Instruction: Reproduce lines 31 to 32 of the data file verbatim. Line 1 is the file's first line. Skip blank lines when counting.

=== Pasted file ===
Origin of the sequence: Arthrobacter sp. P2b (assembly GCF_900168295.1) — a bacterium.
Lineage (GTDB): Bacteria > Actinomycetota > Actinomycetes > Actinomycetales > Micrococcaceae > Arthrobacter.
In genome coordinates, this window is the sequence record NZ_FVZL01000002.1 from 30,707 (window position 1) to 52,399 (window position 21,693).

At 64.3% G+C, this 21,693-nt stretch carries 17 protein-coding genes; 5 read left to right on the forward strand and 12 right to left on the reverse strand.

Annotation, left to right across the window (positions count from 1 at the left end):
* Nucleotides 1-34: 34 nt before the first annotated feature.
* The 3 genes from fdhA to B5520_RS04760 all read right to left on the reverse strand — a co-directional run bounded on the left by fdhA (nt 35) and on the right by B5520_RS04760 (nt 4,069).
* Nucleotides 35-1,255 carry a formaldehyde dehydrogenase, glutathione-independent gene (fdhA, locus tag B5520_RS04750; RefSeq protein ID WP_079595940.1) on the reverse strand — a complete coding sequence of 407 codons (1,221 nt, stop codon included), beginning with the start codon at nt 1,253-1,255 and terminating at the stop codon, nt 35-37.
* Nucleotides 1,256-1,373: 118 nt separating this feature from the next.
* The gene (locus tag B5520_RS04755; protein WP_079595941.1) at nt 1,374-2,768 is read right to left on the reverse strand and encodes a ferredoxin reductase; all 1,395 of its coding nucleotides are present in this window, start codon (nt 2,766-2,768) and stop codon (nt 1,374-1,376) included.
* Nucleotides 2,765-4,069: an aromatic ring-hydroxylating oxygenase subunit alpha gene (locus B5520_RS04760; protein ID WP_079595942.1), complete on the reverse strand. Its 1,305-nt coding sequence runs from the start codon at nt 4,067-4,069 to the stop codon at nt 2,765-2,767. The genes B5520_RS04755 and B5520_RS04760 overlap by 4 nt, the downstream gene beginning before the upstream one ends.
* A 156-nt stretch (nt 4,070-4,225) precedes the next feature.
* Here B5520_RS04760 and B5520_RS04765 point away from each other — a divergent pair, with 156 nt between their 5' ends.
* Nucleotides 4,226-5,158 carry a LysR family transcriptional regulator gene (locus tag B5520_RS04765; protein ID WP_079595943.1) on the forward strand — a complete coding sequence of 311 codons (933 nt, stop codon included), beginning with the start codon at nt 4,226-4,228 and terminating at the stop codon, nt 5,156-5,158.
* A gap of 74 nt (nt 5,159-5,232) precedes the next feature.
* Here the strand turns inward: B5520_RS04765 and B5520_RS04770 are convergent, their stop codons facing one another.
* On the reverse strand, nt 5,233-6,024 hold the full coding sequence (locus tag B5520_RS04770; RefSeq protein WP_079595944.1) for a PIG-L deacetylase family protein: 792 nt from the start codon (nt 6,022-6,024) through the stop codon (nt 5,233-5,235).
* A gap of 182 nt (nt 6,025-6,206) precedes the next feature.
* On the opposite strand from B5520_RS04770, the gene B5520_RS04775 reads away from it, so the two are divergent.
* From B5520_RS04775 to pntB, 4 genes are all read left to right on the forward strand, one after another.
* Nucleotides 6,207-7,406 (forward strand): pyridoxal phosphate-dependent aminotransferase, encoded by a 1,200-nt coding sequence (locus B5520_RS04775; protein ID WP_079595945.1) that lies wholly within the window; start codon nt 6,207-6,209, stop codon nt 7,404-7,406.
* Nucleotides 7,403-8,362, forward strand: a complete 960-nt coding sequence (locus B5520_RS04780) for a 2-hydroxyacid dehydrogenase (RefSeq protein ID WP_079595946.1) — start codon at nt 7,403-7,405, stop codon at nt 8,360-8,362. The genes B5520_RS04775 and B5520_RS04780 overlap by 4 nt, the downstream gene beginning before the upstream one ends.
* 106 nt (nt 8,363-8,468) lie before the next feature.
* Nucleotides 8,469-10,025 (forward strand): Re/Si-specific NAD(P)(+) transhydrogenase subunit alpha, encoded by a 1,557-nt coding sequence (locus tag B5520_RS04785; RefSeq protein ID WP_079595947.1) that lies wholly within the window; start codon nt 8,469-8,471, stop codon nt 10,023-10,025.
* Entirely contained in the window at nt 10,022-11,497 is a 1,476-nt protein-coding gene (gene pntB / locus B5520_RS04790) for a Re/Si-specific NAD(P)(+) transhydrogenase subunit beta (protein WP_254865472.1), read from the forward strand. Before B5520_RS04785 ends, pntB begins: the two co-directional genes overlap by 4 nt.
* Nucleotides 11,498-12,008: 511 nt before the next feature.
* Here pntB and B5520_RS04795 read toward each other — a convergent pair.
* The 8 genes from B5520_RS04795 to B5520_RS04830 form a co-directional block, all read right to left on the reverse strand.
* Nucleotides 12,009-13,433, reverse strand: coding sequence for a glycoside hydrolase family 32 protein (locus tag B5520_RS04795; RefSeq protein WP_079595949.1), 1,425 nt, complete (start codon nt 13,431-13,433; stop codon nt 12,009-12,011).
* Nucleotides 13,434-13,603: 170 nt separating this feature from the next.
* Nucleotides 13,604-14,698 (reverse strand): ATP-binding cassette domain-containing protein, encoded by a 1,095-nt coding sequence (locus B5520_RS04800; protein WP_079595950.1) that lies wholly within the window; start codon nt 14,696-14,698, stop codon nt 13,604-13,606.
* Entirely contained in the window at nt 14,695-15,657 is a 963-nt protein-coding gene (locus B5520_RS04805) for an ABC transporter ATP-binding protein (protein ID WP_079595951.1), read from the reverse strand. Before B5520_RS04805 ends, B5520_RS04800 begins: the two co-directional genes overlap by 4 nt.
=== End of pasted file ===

* Nucleotides 13,604-14,698 (reverse strand): ATP-binding cassette domain-containing protein, encoded by a 1,095-nt coding sequence (locus B5520_RS04800; protein WP_079595950.1) that lies wholly within the window; start codon nt 14,696-14,698, stop codon nt 13,604-13,606.
* Entirely contained in the window at nt 14,695-15,657 is a 963-nt protein-coding gene (locus B5520_RS04805) for an ABC transporter ATP-binding protein (protein ID WP_079595951.1), read from the reverse strand. Before B5520_RS04805 ends, B5520_RS04800 begins: the two co-directional genes overlap by 4 nt.